Any merchant seeking an enterprise solution must understand its business requirements, including the data and analytics required to support those needs. It’s also important to review your current system to see how well the ERP application will handle direct-oriented data and analysis.
In terms of merchandising and inventory control, merchants must answer several questions before going with an ERP. Here are five of them:
What are your company’s management reporting and merchandise analyses needs? Are these catalog- and Internet-oriented functions, which may include contribution to net profit, square-inch analysis, and category analysis, available from the ERP vendor?
Is there assortment planning by catalog/drop and Internet?
Does the system have the appropriate direct-oriented data for catalog planning-demand, backorders, sales, square-inch measurements for space use, and costs by category, class, product, SKU, page/picture, price range? Or will you need a data warehouse?
Is there percent-complete forecasting by category and product/SKU for in-season forecasting?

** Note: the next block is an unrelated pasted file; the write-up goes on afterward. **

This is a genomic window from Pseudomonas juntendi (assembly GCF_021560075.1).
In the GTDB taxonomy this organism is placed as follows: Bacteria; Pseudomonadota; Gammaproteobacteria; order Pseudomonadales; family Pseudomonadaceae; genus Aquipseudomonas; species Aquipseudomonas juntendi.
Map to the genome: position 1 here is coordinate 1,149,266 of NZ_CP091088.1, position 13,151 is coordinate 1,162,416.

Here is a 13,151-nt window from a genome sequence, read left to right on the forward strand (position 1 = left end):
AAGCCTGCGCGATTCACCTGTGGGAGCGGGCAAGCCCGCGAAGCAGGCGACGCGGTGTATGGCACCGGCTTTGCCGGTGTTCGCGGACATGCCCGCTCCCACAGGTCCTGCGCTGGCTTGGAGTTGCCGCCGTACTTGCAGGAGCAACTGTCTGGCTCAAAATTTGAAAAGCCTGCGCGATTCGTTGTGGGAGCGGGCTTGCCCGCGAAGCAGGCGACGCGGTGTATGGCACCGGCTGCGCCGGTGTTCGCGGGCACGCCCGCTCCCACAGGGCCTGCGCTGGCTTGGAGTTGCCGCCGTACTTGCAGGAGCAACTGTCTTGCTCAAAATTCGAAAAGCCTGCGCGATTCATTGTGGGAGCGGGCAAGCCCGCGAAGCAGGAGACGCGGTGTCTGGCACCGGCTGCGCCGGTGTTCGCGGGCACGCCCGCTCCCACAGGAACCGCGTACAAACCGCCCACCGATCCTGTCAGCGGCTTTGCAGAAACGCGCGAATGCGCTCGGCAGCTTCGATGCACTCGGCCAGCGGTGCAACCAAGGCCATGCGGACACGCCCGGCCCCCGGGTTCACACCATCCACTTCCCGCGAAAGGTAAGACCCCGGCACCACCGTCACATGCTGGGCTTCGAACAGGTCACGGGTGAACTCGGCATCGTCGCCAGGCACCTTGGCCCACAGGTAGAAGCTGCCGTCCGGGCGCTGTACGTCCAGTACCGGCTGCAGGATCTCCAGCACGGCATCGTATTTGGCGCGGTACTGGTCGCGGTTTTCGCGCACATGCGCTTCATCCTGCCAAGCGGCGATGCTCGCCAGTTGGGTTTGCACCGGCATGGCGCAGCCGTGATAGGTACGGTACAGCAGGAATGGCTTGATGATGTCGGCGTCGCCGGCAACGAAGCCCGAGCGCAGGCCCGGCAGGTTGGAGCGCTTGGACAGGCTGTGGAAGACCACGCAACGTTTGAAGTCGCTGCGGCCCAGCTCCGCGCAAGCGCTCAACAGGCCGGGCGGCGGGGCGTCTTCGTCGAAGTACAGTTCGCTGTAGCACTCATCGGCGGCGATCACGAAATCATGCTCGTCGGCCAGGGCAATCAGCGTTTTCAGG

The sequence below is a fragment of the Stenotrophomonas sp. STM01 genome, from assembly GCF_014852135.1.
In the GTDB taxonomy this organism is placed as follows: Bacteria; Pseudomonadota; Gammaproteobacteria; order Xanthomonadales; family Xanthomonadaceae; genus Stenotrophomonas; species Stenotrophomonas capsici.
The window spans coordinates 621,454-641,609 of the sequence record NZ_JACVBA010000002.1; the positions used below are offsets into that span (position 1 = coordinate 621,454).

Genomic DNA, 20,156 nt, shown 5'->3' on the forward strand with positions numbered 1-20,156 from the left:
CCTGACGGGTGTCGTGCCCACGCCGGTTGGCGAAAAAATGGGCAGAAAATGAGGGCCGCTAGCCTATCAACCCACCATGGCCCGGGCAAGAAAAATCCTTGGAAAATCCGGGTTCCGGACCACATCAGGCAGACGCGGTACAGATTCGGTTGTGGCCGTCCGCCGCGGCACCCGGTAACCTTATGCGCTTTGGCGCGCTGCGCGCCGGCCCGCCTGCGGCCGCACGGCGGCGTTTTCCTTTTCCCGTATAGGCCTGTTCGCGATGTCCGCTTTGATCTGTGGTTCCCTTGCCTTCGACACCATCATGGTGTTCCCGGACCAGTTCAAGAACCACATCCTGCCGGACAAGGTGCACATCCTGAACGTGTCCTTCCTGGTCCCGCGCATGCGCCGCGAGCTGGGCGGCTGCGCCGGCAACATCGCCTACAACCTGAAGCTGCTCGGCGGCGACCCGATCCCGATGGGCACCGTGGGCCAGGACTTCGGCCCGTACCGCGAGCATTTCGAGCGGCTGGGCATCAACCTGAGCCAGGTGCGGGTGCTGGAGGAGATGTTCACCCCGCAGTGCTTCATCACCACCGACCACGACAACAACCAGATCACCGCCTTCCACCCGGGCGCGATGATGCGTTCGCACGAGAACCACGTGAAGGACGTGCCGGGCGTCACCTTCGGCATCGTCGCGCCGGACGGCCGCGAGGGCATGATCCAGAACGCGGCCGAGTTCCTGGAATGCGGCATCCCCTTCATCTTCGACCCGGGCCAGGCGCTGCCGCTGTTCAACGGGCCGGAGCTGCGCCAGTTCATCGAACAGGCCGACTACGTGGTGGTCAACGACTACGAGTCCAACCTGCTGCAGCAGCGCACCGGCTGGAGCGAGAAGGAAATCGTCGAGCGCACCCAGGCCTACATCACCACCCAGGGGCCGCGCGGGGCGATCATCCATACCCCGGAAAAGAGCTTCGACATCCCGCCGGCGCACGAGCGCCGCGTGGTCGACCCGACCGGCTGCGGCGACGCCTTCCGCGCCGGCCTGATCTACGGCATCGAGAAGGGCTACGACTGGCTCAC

What end-of-promotion and seasonal analysis is there, and is it direct-oriented?
As far as general analysis and reporting, there are hundreds of reports available in legacy and commercial order management systems in the direct industry. How well are these accommodated in the ERP system? Multichannel merchants also have specific needs with regard to their call centers and distribution facilities. (see “Back-end checklist” on page 54).
There’s a lot to consider when shopping for any type of software; ERP systems can be particularly challenging. In general, niche or best-of-breed solutions fit more complex environments, while ERP solutions better fit broad but less complex environments.
It goes without saying that you need to perform thorough due diligence to understand which vendor solution will best suit your needs. And when shopping for an ERP system, keep in mind that there may not be a single solution that fits all aspects of your business’s needs.
Let’s take a look at a few solutions on the market.